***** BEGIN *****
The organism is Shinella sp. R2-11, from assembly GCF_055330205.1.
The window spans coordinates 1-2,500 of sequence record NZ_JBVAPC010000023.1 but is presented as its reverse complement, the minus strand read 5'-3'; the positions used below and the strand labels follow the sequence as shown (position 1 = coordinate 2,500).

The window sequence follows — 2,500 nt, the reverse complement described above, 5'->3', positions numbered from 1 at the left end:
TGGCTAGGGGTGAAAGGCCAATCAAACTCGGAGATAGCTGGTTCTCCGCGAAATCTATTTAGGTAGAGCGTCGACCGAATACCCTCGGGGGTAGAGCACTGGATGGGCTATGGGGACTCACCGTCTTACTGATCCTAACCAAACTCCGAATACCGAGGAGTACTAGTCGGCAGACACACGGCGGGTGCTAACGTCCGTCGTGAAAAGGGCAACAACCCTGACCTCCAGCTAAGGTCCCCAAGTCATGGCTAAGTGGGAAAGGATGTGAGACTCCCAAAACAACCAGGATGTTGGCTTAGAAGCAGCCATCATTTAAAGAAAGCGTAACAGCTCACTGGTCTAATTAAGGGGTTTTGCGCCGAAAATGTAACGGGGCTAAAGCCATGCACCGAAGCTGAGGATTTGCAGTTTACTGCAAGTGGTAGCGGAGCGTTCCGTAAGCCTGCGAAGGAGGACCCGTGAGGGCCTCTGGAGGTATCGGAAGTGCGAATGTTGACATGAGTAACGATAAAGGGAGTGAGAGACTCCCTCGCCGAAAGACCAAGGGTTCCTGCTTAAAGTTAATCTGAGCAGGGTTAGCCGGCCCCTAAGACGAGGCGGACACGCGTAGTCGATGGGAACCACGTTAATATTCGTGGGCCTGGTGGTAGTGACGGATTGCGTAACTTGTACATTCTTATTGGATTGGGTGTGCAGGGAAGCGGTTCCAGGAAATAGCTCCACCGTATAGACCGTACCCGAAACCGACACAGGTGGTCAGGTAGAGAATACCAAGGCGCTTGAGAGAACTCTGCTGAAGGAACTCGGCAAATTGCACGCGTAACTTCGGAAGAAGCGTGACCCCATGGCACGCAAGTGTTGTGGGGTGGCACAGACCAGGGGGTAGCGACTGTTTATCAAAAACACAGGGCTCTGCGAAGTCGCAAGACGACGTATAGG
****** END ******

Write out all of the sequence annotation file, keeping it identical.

The organism is Shinella sp. R2-11, from assembly GCF_055330205.1.
The window spans coordinates 1-2,500 of sequence record NZ_JBVAPC010000023.1 but is presented as its reverse complement, the minus strand read 5'-3'; the positions used below and the strand labels follow the sequence as shown (position 1 = coordinate 2,500).

The window sequence follows — 2,500 nt, the reverse complement described above, 5'->3', positions numbered from 1 at the left end:
TGGCTAGGGGTGAAAGGCCAATCAAACTCGGAGATAGCTGGTTCTCCGCGAAATCTATTTAGGTAGAGCGTCGACCGAATACCCTCGGGGGTAGAGCACTGGATGGGCTATGGGGACTCACCGTCTTACTGATCCTAACCAAACTCCGAATACCGAGGAGTACTAGTCGGCAGACACACGGCGGGTGCTAACGTCCGTCGTGAAAAGGGCAACAACCCTGACCTCCAGCTAAGGTCCCCAAGTCATGGCTAAGTGGGAAAGGATGTGAGACTCCCAAAACAACCAGGATGTTGGCTTAGAAGCAGCCATCATTTAAAGAAAGCGTAACAGCTCACTGGTCTAATTAAGGGGTTTTGCGCCGAAAATGTAACGGGGCTAAAGCCATGCACCGAAGCTGAGGATTTGCAGTTTACTGCAAGTGGTAGCGGAGCGTTCCGTAAGCCTGCGAAGGAGGACCCGTGAGGGCCTCTGGAGGTATCGGAAGTGCGAATGTTGACATGAGTAACGATAAAGGGAGTGAGAGACTCCCTCGCCGAAAGACCAAGGGTTCCTGCTTAAAGTTAATCTGAGCAGGGTTAGCCGGCCCCTAAGACGAGGCGGACACGCGTAGTCGATGGGAACCACGTTAATATTCGTGGGCCTGGTGGTAGTGACGGATTGCGTAACTTGTACATTCTTATTGGATTGGGTGTGCAGGGAAGCGGTTCCAGGAAATAGCTCCACCGTATAGACCGTACCCGAAACCGACACAGGTGGTCAGGTAGAGAATACCAAGGCGCTTGAGAGAACTCTGCTGAAGGAACTCGGCAAATTGCACGCGTAACTTCGGAAGAAGCGTGACCCCATGGCACGCAAGTGTTGTGGGGTGGCACAGACCAGGGGGTAGCGACTGTTTATCAAAAACACAGGGCTCTGCGAAGTCGCAAGACGACGTATAGG